Startup ignored IE, saved $100k in development costs

By , ITworld |  Cloud Computing, 4ormat, browser

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Online portfolio website 4ormat made hard decision to ignore 70 percent of browser market because of IE's development problems.

Three years ago, the bootstrapping creators of 4ormat.com were developing their site with free time while working as consultants. Relying on the most modern web and browser techniques possible, the founders discovered what was easy in Firefox, Safari, and Chrome would take double or triple the development time in IE.

Hence the difficult choice: ignore IE 7 and IE 8 (IE 6 was never a consideration), and get the product out as soon as possible, or spend hours and money to hack IE. Choice made: 4ormat put links for potential users to download Firefox, Safari, and Chrome on their signup page. In three years, they have never had a customer request IE support.

Hacking startups

focused innovation is critical for start-ups, which means you can't do everything.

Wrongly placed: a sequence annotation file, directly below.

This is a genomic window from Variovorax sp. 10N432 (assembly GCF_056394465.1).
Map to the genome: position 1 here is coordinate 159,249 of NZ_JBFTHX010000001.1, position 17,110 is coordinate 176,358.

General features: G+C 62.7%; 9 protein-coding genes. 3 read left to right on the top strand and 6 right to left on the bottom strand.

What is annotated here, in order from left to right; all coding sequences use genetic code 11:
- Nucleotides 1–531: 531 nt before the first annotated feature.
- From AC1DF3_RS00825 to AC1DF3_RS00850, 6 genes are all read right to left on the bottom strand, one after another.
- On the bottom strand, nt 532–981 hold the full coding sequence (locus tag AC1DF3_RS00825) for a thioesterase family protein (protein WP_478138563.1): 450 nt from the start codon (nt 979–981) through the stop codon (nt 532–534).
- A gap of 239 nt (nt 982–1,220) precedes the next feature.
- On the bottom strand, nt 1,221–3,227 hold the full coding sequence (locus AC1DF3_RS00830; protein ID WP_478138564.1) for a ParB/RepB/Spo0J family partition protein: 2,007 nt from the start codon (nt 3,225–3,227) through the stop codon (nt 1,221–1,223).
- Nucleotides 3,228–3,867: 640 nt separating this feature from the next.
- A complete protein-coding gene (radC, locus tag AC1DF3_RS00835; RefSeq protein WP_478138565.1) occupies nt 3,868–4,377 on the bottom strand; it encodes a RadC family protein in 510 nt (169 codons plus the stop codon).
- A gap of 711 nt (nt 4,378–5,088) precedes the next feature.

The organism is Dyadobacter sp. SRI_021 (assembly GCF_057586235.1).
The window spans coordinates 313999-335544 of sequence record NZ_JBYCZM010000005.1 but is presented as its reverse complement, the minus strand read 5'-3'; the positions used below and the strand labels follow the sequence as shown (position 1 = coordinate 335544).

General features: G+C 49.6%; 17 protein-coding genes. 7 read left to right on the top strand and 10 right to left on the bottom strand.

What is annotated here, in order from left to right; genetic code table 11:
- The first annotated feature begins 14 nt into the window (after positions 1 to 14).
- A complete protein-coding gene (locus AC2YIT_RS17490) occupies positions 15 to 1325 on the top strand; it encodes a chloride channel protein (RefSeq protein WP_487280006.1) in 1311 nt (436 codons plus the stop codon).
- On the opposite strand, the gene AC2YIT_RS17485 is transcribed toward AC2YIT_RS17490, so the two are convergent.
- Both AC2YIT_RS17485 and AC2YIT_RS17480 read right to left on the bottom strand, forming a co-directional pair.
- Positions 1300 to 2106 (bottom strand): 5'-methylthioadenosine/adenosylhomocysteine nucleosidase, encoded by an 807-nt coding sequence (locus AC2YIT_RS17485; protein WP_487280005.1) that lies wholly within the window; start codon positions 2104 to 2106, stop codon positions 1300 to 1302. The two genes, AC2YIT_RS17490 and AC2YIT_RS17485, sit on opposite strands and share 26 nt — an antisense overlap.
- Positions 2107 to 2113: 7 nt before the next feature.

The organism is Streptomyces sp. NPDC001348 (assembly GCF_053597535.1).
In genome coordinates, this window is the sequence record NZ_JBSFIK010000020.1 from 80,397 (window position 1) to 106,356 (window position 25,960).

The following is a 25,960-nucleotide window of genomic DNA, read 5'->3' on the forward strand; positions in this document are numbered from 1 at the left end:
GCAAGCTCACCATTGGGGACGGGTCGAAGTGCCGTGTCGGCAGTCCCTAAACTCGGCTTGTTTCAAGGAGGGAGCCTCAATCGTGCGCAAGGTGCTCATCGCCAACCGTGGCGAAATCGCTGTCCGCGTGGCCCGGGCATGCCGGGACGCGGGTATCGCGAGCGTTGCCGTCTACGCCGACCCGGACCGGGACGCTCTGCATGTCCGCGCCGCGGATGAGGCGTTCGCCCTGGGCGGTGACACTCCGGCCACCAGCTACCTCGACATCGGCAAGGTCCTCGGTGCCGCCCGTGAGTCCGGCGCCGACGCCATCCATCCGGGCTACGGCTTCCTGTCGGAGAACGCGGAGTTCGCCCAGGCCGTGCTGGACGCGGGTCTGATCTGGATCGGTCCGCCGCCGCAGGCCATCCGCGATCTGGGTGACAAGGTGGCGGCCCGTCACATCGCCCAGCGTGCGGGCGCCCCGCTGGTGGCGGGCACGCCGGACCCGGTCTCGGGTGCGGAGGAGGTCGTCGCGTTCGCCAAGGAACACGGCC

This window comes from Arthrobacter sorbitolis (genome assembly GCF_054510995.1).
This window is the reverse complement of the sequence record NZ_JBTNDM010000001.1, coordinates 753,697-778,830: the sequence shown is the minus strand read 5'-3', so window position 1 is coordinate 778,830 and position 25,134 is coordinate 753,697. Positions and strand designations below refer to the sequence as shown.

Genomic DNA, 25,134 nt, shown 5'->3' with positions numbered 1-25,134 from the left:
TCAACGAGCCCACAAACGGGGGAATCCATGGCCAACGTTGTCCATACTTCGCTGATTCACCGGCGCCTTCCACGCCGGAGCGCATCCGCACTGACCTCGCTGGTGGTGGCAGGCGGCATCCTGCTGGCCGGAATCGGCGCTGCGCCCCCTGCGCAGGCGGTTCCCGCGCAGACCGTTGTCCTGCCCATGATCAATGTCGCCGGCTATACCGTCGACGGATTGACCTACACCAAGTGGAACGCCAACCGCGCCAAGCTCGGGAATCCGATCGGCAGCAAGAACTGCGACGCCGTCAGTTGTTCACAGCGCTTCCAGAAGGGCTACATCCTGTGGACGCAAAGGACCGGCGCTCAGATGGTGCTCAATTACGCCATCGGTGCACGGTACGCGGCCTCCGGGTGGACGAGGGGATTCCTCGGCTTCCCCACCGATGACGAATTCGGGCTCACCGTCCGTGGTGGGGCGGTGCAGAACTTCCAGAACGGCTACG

Max Valiquette on techcrunch.com

The cost to make your application support IE is enormous.
iamleppert on news.ycombinator.com

IE10 is going to be a very good browser when it is released later this year. The days of IE being the bane of web devs, I think, is rapidly ending.
j0z on reddit.com

Seems like …

We are always worried of ditching a huge chunk of the pie and spend endless amount of hours tweaking the CSS and jQuery for IE6, 7, 8, 9 Quirks mode, etc.
Alvin Ang on techcrunch.com

The best solution is to use chrome frame. The installation can be made seamless and if your app is worth using then your customers wont mind the extra 60s it takes to install.
XLcommerce on news.ycombinator.com

I'm sorry folks, but after actually working with IE6 for a decade, I think people need to stop whining about supporting IE8. These are good times for frontend development.
misterfancierpants on reddit.com

Yo, Internet Explorer

Honestly, I drop support for IE <=8 for most of my sites.
ntkachov on news.ycombinator.com

No one believes me when I tell them Microsoft and Adobe will be the Kodak of today 10 years from now.
Mark Sociologist on techcrunch.com

I know codecademy doesn't support ie7 and ie8.
paul9290 on news.ycombinator.com

Of course, creative people who need an online portfolio for their clients and prospects might be expected to skew Mac-ways, making IE less an issue for their customer base.

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